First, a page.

UNITED NATIONS, United States (AFP) - The UN Security Council on Friday (April 5) called on Libyan forces under Khalifa Haftar to halt their advance on Tripoli, warning the military move was putting Libya's stability at risk.
Haftar, the commander of the self-proclaimed Libyan National Army (LNA), launched an offensive on Thursday to take the capital, held by a UN-backed unity government and an array of militias.
The council "called on LNA forces to halt all military movements", German Ambassador Christoph Heusgen, who holds the council presidency, told reporters following a closed-door meeting.
"The members of the Security Council expressed deep concern at the military activity near Tripoli which risks Libyan stability and prospects for UN mediation and a comprehensive political solution to the crisis," he said.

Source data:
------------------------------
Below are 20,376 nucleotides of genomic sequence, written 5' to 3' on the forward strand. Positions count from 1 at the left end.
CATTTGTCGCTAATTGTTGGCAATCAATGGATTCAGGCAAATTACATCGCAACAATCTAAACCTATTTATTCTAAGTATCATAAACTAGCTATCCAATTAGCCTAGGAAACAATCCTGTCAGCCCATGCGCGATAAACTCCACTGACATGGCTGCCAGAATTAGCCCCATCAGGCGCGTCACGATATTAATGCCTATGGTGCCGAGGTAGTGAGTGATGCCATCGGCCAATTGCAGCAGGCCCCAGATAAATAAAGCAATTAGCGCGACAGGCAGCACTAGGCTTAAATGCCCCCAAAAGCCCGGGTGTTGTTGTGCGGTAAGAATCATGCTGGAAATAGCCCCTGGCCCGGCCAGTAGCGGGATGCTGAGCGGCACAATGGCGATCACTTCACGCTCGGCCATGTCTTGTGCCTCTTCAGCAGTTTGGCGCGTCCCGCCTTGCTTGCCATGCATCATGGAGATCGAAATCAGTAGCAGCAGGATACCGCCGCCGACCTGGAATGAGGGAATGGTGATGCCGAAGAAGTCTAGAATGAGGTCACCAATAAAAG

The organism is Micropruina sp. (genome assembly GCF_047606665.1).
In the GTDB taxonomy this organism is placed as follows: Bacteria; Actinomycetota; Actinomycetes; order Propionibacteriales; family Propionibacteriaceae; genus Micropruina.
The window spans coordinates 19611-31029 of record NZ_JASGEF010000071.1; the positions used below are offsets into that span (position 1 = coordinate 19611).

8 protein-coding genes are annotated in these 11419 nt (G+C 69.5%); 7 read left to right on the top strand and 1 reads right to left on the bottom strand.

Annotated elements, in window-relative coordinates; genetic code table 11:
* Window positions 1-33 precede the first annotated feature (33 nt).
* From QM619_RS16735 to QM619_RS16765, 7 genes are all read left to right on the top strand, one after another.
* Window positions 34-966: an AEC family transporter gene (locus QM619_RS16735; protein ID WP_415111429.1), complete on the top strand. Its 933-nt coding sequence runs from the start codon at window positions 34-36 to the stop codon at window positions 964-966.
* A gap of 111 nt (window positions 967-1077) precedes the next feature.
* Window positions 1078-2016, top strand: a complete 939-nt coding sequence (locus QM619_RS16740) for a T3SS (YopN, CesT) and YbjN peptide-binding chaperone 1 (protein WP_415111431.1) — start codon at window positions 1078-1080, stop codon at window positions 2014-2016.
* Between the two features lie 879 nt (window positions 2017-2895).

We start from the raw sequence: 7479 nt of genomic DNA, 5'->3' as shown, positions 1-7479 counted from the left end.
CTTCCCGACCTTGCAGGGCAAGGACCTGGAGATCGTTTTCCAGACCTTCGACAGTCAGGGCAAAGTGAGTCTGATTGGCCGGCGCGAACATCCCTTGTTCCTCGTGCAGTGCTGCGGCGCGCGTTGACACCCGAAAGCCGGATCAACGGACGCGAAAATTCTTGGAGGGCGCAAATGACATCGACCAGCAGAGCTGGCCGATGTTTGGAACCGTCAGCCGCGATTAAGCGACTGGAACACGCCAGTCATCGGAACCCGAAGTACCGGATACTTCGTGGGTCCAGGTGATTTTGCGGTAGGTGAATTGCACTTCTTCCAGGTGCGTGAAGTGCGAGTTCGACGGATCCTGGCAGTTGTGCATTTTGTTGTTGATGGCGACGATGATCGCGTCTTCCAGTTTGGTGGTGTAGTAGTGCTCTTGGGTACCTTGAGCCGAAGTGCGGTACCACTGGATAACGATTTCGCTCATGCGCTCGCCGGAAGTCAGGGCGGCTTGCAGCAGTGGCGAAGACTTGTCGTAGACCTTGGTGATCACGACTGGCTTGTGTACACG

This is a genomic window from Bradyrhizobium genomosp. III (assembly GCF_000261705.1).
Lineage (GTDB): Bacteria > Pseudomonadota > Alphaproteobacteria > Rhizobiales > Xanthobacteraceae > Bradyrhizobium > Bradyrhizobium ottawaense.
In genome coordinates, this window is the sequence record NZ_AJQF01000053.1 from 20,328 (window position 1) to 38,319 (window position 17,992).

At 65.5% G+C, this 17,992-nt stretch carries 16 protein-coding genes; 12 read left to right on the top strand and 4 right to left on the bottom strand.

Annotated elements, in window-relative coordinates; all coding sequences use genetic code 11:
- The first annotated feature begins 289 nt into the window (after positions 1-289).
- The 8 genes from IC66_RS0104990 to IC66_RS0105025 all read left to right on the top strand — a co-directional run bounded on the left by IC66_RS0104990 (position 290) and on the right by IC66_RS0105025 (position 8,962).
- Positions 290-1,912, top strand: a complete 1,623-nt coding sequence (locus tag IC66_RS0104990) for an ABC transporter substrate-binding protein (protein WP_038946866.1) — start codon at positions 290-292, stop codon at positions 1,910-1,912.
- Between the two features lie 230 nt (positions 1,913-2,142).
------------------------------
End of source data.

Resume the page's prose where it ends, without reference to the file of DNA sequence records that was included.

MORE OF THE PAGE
The appeal for Haftar to halt his offensive was unanimously backed by the council, including Russia, which has supported the strongman.
Armed clashes broke out earlier on Friday, south of Tripoli, between a pro-government alliance and forces loyal to Haftar, raising fears of an assault on the city.
The council expressed its intention "to hold those responsible for further conflict accountable," said Heusgen.
UN Secretary-General Antonio Guterres, who met with Haftar in Benghazi earlier, said he hoped that a "bloody confrontation" could be avoided.
Guterres was in Libya to push for a political deal on holding elections when Hafter gave the order to his forces to advance on Tripoli.
UN envoy Ghassan Salame told the council that Haftar made clear to Guterres that he had no intention of halting his campaign to take the capital, diplomats said.
Libya descended into chaos following the 2011 overthrow of Moamer Kadhafi that has seen a bitter rivalry emerge between the Tripoli-based authorities and Haftar's supporters scrambling for control in the oil-rich country.